Matthew made a batch last night (I am NOT the baker in our house and would never attempt such a complex dessert), based on Roxanne’s Millionaire’s Shortbread recipe from Nigella Lawson’s How to Be a Domestic Goddess cookbook. It tastes like a million calories but in a good way.

1 1/2 cups all-purpose flour
1/4 cup sugar
1 2/3 cups unsalted butter
1 14-oz. can sweetened condensed milk
4 tablespoons light corn syrup
12 oz. bittersweet chocolate

1 9-inch square pan or similar, greased and the bottom lined with parchment or wax paper

Preheat the oven to 325 degrees F.

Put the flour and sugar into a bowl and rub in 12 tablespoons of the butter, clumping the dough together to form a ball. Press this sandy shortbread mixture into the tin and smooth it either with you hands or a spatula. Prick it with a fork and cook for 5 minutes, then lower the oven to 300 degrees F, and cook it for a further 30-40 minutes until it is pale golden and no longer doughy. Let it cool in the tin.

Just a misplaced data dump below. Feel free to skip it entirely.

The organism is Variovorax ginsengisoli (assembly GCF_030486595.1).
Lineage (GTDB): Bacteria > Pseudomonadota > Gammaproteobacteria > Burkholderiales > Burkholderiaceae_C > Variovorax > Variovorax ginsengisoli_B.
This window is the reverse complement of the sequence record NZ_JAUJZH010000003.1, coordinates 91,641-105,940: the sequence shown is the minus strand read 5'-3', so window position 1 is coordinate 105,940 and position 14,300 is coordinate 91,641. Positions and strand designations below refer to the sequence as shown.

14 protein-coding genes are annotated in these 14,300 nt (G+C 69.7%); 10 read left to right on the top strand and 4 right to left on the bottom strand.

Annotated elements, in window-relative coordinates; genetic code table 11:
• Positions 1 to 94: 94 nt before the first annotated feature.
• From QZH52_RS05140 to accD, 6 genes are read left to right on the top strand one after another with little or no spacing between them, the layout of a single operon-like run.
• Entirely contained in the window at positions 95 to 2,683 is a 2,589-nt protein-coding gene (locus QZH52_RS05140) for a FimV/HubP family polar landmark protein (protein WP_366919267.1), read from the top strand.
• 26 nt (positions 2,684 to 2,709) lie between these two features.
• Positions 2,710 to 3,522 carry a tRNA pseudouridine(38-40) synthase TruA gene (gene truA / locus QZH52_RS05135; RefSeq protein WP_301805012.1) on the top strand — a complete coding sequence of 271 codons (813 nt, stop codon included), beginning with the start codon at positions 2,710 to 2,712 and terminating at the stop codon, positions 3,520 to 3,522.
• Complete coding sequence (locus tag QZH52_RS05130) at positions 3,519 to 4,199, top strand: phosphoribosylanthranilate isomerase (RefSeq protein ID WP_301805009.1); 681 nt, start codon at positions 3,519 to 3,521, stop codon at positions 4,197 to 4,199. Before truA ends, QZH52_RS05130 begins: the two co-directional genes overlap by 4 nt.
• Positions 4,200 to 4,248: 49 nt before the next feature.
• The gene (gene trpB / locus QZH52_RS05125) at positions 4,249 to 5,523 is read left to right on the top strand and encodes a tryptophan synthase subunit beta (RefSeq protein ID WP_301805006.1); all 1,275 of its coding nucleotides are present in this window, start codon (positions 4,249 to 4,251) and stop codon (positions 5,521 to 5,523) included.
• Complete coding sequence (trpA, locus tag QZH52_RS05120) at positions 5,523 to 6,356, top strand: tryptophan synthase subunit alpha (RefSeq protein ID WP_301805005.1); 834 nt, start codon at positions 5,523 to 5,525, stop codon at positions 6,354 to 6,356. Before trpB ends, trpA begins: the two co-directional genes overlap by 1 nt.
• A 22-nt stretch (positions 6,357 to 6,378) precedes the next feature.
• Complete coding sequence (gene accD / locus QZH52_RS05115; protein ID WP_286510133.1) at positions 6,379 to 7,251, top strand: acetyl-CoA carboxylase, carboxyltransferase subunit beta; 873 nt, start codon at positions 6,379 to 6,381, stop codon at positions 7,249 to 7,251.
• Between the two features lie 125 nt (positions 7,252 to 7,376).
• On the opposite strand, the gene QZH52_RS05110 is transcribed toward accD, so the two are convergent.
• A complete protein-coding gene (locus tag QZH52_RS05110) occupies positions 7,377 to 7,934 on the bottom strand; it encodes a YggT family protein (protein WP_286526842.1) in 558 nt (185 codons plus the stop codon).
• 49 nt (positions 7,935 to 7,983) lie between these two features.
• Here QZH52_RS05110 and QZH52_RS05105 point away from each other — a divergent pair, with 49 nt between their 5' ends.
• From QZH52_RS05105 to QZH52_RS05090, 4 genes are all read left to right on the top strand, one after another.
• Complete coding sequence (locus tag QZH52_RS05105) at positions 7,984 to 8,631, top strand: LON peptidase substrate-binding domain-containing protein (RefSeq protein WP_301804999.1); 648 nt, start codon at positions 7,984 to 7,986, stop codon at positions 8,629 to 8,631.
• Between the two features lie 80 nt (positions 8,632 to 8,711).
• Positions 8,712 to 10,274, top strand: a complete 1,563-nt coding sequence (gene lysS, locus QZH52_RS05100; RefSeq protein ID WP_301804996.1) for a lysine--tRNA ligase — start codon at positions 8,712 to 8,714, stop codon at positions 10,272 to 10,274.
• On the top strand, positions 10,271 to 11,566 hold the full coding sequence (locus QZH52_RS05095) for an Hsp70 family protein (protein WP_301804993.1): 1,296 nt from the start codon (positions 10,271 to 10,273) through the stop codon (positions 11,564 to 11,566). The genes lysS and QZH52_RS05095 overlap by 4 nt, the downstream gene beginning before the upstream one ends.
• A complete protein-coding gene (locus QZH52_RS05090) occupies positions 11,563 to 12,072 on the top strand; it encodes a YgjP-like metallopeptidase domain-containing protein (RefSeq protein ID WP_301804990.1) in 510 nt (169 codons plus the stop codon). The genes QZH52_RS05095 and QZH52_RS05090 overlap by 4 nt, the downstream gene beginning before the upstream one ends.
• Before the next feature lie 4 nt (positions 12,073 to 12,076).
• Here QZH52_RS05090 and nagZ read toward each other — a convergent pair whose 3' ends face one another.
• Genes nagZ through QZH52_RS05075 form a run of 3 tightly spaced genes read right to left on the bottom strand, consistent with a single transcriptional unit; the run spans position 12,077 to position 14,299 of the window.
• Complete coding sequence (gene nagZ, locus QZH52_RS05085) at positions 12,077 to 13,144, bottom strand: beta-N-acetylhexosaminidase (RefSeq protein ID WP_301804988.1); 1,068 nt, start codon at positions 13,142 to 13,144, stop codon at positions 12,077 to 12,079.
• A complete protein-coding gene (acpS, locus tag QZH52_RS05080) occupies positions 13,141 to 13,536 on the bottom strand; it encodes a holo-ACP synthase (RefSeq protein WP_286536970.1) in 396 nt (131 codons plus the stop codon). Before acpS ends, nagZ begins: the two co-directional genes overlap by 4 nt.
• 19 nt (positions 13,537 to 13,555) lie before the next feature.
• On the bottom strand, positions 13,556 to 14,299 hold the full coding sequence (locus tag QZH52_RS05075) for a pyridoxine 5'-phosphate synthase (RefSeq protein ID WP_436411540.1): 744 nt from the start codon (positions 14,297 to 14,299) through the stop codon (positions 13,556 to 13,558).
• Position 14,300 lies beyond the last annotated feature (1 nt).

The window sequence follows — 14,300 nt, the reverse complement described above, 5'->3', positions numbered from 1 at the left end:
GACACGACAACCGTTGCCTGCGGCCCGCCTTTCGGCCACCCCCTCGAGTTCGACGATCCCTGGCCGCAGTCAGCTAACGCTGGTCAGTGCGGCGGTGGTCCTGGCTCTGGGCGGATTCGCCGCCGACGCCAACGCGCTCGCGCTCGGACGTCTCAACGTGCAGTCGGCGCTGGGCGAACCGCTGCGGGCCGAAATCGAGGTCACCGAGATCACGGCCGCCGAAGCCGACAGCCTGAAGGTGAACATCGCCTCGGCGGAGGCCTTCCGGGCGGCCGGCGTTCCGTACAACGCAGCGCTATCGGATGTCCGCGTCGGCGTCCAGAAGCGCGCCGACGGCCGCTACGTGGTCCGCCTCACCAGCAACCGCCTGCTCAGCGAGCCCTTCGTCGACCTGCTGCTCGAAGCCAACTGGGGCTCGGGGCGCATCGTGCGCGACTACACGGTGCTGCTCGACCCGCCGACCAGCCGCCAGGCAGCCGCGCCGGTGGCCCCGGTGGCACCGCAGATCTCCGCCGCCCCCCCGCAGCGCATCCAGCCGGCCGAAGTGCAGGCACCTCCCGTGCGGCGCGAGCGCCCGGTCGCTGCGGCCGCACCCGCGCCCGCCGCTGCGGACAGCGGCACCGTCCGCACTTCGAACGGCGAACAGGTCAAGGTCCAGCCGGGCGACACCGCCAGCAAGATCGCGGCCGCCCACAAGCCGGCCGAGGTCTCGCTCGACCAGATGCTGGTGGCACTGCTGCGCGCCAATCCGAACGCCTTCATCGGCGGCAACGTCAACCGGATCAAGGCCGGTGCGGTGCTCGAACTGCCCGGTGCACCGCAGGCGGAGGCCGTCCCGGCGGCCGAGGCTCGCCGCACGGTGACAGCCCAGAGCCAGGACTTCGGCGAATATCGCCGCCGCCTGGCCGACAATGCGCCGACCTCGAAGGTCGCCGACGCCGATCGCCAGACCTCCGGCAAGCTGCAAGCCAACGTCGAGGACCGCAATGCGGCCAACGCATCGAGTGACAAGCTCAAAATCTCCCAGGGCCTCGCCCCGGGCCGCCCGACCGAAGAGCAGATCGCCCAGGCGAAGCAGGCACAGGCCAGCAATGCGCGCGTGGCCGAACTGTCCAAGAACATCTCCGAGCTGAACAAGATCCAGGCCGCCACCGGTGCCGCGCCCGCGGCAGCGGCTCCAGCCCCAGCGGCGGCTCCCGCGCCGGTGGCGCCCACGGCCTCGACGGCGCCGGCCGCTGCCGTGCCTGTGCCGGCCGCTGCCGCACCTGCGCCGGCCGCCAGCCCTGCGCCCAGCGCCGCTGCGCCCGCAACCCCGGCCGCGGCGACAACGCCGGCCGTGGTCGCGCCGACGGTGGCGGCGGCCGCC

Melt the remaining butter in the microwave (in a large microwavable bowl) for 2-3 minutes, then add the condensed milk and golden syrup. Whisk the mixture well until the butter is thoroughly incorporated. Heat for 6-7 minutes until it is boiling, stirring thoroughly every minute. As a microwave novice, I found this bit difficult and had to watch that I didn’t burn the toffee mixture (I did once), which is why I caution you to check and stir every minute. It’s ready when it’s thickened and turned a light golden brown. Pour this molten toffee evenly over the cooled shortbread and leave it to set.

Break the chocolate into pieces and melt it in a bowl in a microwave. Pour and spread evenly over the fudge mixture (the less you touch it, the shinier it will be) and leave it to cool. Once set, cut the caramel shortbread into pieces. The squares can be stored in the fridge to keep them firm, though if it’s winter that shouldn’t be necessary.

Makes about 24.